Daniel Marciano Custom Chair

Beauty + Integrity

My furniture uses time-tested joints such as mortise-and-tenon and dovetails, as well as more complex variations such as hidden, wedged dovetails or the keyed scarf-joint in the C-Chair’s curved back. Beauty and integrity meld together when joints are crisp, well-fitted and suited to the piece.  As in the C-Chair, the scarf or splice joint functions as both a strong construction and a design element–a subtle reward to the attentive eye, yet one that doesn’t compete with the sinuous, sculpted form. 

Process + Discovery

Since wood itself is a natural material, full of beautiful variations in grain, color and tone — it’s best that the maker be open to wood’s qualities throughout the design and building process. For example, sometimes a plank has such lovely, meandering grain that it nudges the maker to allow for its full expression in the design, adjusting dimensions or scale accordingly. And so the designer/builder develops a process of work that allows for such discoveries as the wood has to offer.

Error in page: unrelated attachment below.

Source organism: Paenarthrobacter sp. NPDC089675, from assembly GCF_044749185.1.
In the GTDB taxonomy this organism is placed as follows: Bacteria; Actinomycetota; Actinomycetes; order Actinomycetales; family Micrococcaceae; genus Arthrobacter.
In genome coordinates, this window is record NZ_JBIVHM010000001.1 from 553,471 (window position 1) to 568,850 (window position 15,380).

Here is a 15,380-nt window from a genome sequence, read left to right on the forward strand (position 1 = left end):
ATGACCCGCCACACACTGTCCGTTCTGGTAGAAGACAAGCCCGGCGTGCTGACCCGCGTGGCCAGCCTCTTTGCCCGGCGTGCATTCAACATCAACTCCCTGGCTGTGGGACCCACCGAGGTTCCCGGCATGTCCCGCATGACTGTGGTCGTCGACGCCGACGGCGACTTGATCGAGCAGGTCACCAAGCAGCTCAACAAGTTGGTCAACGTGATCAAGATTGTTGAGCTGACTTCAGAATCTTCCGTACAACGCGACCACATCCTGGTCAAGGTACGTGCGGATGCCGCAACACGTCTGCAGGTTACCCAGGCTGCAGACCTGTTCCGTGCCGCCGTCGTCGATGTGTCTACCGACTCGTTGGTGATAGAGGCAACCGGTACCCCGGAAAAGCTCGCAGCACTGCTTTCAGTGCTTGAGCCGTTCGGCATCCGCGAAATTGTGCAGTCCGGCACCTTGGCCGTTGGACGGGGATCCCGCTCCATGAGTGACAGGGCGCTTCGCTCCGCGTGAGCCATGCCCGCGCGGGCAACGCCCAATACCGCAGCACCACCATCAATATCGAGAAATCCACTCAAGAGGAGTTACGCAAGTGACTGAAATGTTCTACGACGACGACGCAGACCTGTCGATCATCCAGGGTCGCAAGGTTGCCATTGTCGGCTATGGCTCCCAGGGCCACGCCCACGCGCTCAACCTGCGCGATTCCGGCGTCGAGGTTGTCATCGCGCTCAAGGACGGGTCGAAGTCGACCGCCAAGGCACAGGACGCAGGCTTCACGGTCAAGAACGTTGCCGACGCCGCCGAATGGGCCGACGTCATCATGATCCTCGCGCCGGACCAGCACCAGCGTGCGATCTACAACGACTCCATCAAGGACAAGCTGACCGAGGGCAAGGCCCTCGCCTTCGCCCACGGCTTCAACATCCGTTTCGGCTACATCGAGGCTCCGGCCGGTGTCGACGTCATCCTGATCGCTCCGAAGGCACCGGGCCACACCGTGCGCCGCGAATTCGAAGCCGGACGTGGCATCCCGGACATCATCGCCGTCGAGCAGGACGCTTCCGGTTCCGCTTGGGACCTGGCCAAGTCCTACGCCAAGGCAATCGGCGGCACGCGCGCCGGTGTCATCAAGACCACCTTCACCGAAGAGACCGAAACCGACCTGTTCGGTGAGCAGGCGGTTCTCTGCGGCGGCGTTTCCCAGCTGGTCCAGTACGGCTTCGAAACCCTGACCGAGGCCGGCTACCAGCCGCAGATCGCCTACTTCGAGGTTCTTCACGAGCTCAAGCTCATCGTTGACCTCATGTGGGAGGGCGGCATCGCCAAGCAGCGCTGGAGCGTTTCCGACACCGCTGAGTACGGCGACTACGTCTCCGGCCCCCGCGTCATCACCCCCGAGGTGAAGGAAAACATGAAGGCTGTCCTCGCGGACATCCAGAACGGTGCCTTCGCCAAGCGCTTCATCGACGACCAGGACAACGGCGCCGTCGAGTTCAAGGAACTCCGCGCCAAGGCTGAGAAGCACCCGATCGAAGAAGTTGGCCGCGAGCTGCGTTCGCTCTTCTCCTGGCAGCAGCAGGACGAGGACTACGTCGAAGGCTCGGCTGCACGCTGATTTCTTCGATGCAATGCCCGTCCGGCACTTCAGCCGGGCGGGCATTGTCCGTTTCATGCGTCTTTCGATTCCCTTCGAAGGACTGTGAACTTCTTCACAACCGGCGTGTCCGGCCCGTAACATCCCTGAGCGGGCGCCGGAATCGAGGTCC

Dining cabinet custom built


My informal study of Japanese design and craft led to an internship with a chairmaker in Nagano prefecture in the early 1990’s. Such experiences continue to influence my sense of design, particularly through architectural proportions, exquisite simplicity and the refined use of space ( or “negative space” as designers call it). As one shoji-screen maker once said, “Wood is a beautiful and precious material: it’s best not to do too much to it.” 

It’s as if Japan’s had a love affair with natural materials, be they wood, fiber, clay, stone or bamboo. 

The singular advantage of the designer/builder over the separate trades is that they can engage with the work at all stages, from conception to completion. One might say that at this stage, furniture-making becomes an art. 

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